controversies & ethics

S. LaBonne labonnes at csc.albany.edu
Thu Feb 2 11:43:49 EST 1995


In article <MjA0jS200WBMA7T1sy at andrew.cmu.edu>,
Howard M. Bomze <hb10+ at andrew.cmu.edu> wrote:
>   Steve Bonne has been saying that there are no new ethical
>considerations for agricultural biotechnologies.  However, he has been
>missing one very important one, that is the possibility of an engineered
>gene to be transfered to a different species.  The transgenic plant not
>only has the sequences of the desired gene, it also contains the
>sequences which are necesary to insert the gene into the genome.  So a
>question which must be looked at is this:  If a gene for herbicide
>resistance has been put into a corn plant so that that herbicide can be
>used to kill all of the crab grass in the corn field, what happens if
>the gene is transfered to the crab grass?  

Is there an _ethical_ problem here?  I guess I can parse this as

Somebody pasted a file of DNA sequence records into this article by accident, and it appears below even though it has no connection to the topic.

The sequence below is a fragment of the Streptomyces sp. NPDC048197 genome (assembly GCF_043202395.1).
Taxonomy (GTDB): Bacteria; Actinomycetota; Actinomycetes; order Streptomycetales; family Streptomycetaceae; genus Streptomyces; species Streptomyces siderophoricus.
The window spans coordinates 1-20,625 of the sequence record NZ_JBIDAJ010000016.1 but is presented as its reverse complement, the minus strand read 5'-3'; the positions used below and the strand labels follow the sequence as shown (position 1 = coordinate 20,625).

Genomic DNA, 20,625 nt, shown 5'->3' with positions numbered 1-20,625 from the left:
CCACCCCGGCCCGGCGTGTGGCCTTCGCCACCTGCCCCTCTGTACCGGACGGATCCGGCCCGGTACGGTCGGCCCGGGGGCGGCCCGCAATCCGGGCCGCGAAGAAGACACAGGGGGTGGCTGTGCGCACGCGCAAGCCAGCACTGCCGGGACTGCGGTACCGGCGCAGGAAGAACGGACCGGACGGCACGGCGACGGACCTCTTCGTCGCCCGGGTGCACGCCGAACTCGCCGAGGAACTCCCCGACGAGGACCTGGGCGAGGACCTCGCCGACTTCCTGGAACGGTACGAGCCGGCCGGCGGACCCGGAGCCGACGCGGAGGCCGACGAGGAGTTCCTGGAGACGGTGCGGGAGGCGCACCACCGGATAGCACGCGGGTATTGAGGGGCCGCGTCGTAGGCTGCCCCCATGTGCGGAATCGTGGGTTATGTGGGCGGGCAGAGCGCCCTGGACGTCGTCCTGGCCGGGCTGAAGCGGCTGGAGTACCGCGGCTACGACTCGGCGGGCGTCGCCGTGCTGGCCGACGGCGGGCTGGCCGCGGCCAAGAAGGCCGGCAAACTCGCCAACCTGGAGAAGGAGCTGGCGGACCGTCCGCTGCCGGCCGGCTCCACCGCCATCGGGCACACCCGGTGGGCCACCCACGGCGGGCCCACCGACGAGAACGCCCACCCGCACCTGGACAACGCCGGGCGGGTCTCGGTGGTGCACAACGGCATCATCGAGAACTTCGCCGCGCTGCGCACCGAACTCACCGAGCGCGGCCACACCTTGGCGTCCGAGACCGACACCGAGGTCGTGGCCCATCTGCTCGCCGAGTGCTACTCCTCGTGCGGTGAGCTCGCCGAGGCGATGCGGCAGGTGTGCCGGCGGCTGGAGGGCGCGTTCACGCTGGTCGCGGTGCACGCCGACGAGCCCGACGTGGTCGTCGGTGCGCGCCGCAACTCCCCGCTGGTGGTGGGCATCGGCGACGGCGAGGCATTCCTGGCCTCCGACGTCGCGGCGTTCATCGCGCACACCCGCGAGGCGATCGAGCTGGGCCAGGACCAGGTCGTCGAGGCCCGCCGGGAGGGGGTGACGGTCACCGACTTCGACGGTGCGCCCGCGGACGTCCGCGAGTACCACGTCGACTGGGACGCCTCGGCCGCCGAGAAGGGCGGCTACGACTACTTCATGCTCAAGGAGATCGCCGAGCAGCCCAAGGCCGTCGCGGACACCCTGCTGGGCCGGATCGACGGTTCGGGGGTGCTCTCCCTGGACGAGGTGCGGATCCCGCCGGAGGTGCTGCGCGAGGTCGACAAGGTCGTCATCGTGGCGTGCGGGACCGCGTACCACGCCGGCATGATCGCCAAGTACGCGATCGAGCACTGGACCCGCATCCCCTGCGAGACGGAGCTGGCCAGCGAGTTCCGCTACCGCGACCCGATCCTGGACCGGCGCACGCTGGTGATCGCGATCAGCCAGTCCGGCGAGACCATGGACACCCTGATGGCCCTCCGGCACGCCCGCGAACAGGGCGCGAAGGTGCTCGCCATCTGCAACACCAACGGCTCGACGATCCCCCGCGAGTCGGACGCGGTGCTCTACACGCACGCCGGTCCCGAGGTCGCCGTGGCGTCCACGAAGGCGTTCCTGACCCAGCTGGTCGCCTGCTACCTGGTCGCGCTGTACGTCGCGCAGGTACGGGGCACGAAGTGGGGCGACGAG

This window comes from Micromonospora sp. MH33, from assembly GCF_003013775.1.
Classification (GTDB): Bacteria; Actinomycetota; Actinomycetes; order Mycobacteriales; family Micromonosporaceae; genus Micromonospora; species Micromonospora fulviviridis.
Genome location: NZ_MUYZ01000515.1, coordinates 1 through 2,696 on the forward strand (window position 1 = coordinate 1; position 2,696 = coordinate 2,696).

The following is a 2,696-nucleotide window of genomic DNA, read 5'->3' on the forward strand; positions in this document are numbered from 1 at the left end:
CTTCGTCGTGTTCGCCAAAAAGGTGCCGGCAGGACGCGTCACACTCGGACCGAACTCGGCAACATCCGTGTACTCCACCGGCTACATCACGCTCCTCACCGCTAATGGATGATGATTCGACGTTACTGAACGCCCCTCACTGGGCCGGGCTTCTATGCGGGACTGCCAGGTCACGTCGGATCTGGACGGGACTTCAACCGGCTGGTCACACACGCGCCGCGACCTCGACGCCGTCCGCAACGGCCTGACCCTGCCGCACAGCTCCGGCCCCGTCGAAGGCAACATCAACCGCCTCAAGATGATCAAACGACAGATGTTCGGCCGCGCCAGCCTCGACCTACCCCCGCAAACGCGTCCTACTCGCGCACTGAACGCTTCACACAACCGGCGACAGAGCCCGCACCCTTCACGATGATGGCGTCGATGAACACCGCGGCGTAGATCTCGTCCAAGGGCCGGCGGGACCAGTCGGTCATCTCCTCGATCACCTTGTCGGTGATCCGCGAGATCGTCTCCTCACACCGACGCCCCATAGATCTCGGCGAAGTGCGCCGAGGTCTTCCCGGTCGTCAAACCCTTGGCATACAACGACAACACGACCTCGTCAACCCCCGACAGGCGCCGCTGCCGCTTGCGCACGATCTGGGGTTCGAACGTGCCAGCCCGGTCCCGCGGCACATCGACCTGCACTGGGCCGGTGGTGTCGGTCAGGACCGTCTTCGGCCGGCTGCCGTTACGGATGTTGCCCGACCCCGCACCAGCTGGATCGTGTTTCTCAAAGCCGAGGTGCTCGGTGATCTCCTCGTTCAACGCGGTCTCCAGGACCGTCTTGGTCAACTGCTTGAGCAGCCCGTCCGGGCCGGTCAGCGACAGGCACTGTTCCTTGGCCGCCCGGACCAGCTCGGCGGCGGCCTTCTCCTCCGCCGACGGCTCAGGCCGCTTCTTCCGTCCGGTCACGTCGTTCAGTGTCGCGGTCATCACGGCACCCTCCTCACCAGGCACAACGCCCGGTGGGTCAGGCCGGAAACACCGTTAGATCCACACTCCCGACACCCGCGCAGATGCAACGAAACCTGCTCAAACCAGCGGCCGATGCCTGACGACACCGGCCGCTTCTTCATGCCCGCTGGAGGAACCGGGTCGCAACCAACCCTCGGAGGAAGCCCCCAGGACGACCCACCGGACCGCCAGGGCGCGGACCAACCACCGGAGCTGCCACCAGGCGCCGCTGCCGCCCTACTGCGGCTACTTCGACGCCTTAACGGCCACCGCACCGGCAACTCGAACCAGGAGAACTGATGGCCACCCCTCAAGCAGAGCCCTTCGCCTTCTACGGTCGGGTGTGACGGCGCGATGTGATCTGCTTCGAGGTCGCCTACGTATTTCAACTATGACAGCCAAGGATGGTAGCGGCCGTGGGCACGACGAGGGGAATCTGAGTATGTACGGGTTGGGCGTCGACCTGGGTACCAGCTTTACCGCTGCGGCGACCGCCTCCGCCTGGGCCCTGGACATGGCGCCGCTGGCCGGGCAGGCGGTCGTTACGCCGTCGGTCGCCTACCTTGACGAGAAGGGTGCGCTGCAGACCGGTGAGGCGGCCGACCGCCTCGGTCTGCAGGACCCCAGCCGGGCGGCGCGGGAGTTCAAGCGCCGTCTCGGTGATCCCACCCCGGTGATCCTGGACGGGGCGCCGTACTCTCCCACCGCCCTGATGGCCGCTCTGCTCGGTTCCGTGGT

meaning, "if we failed to be concerned about this possibility and
released the engineered corn without satisfying ourselves that it
won't happen, we would be behaving unethically".  Certainly I agree.

Since comparable transfers of desired traits have been performed by
selective breeding since the Neolithic (not to mention that horizontal
gene transfers occur all the time in nature), I still don't see the
_qualitatively_ new ethical considerations that you seem to think
exist here.  (Introducing rabbits into Australia is a good
pre-biotechnology example of failing to anticipate massive undesired
consequences of an environmental manipulation.) Don't get me wrong- we
clearly need to start thinking a lot more seriously about the
potential undesired impacts of _all_ new technologies.  I just think
that to single out biotechnology as some kind of special case borders
on superstition.


-- 
Steve LaBonne *********************** (labonnes at csc.albany.edu)
"It can never be satisfied, the mind, never." - Wallace Stevens



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